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I hope, that can help a bit
1. Bh3 Bxh3 ( 1... Qxh3 2. Rf2 Be6 3. Rc3 Qh6 ) 2. Rf2 Bxh2 3. Rc3 ( 3. Rxh2 Qe1# ) 3... Bf4 ( 3... Bd6 4. Rxh3 Qxh3+ ) 4. Rxh3 Qxh3+ 5. Kg1 e3 ( 5... Qg3+ 6. Rg2 ( 6. Kf1 Qh3+ 7. Rg2 Qh1+ 8. Rg1 Qh3+ 9. Rg2 ) 6... Qe1# ) 6. Rg2 Qh4 7. Nxe3 Qe1+ 8. Nf1 Ne5 9. Qc8 Be3+ 10. Kh2 Qh4+ 11. Qh3 Bf4+ 12. Rg3 Bxg3+ 13. Nxg3 Ng4+ 14. Kg2 Ne3+ 15. Kh2 Ng4+ 16. Kg2 g5 17. Qxh4+ gxh4 18. Nf1 h3+ ( 18... f5 19. a6 bxa6 20. bxa6 ) 19. Kxh3 Ne5 20. a6 Nd7 21. axb7
I don't understand the reasoning behind 18. Nf1, taking it back to the edge of the board?
Why wouldn't you play 18. Nf5, threatening 19. Nd6 and forking both those pawns?
You are free to move any other. This is just a schematic study without computers analysis, to show a principal, what happens, if blacks avoids a draw
Yes, but what happens is that if black avoids a draw and allows 18. Nf3 and 19. Nd6, it seems he's turned the drawn position into a lost position, by allowing the cluster of three passed pawns on the queenside, while White's king seems to have the kingside passed pawn under wraps pretty well.
hard for me, but i solved it :)
how is it a draw ?
And you don't need computer analysis to tell you that moving a Knight to the edge of the board is a bad idea, unless you have a good reason. That's taught in beginners chess 101. You must have a reason for cutting your Knight's places to move in half so explain your rationale for 18. Nf1
Halp. I need an explanation of all the moves in this one in small words. Gutartas' variations might prove enlightening given four or five days of study, but then again maybe not.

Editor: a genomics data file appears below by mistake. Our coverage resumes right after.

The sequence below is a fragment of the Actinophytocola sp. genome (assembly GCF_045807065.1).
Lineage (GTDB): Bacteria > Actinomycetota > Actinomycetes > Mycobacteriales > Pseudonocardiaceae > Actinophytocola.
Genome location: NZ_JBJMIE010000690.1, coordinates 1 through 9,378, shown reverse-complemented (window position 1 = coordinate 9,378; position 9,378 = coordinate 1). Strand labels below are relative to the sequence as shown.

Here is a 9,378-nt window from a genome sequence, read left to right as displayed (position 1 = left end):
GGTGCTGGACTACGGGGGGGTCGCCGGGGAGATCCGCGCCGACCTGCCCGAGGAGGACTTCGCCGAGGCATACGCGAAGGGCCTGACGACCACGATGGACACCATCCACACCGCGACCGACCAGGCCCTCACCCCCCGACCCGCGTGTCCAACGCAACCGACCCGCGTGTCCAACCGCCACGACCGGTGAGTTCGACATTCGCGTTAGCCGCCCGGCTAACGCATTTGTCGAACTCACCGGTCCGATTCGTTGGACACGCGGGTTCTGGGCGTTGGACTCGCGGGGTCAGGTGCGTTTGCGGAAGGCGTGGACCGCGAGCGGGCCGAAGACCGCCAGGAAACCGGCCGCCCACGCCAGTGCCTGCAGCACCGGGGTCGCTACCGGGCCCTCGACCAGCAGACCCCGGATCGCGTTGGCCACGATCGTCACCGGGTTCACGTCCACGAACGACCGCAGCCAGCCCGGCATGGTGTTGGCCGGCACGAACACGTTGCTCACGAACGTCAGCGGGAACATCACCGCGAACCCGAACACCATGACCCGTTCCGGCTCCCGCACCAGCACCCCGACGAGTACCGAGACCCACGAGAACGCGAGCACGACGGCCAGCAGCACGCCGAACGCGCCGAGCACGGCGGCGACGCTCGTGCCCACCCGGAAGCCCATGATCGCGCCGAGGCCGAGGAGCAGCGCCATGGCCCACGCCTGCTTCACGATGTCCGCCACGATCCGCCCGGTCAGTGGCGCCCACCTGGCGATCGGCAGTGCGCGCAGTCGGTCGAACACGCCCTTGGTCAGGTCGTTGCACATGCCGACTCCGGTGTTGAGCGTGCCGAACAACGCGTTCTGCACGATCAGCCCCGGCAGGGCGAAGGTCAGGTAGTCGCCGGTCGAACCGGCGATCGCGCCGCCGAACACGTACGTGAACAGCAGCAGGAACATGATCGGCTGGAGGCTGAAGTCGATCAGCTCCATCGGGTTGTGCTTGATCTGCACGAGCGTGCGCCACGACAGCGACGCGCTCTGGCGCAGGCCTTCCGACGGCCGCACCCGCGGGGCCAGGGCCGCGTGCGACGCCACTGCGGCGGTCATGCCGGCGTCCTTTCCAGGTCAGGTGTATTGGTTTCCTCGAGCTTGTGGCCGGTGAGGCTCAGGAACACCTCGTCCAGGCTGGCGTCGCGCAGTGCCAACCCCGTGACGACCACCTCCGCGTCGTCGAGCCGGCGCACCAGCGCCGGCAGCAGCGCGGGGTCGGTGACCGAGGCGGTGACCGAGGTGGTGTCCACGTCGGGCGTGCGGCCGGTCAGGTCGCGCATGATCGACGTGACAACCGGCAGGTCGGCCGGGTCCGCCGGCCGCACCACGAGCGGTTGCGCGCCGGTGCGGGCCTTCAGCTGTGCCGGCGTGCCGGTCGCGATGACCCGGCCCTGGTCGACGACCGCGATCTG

sorry i was just testing something
I only know I know nothing
This was tough to do, tough to understand even with gutartas' analysis.
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how is this a draw withpawns on a4/a5
Cannot be a draw
Pretty sure this isn't a draw....Anyone care to work this out further?
Clearly White's first move has to avoid checkmate... Options being what?bishop to h3pawn to h3Anything else? I think King to g1 will result in a win for black...Having looked that over closely but that is my first hunch.What is black's next move if playing for a win?
Why not 1. .. Qxh3 ?!
1. Bh3 (stops Qxh2#) Bxh3
2. Rf2 (frees f1 because of 2..Bg2+) Bxh2 (still threatening Bg2+ and a later discovered check)
3. Rc3 (protects g3, now Bg2+ hangs the bishop, while before Bg2+ led to Qg3+ and mate) 3... Bf4 (still allows influence before the Knight has to move to e5, Bg2+ discovered check is still the threat)
4. Rxh3 Qxh3+ (self-explanatory, stops Bg2+)
5. Kg1 e3 (threatens winning a rook with check, the pawn is defended twice)
6. Rg2 (maintains protection of h2 from the queen) Qh4 (threatens Qe1#)
7. Nxe3 (stops the mate threat by allowing the block) Qe1+
8. Nf1 Ne5 (brings the Knight for f3+ to draw the King away from defense of the Knight)
9. Qc8 (sets up the eventual block/pin on h3, frees the pawn to take the Knight if it invades to e5)
9.. Be3+ 10. Kh2 (h1 hangs the knight with check, and protects the queen when it moves to h3)
10.. Qh4+ (taking the knight now leads to Qh3+ and then a discovered attack on the Black's queen once Rxg7+)
11. Qh3 Bf4+ (forces loss of the rook otherwise the King cant protect the White queen anymore)
12. Rg3 (blocking with the knight allows Ng4+, again forcing the King away from Queen protection) Bxg3+
13. Nxg3 Ng4+
14. Kg2 Ne3+
15. Kh2 Ng4+
16. Kg2 Ne3+ and so on and so on.
Deviating from this perpetual check allows either the loss of the Black queen due to the pin, or the White Knights invasion to f5 and then d6, when creating the passed pawns on the queenside causes more problems for black. Since black is stuck making perpetual check with the Knight, it's a draw.
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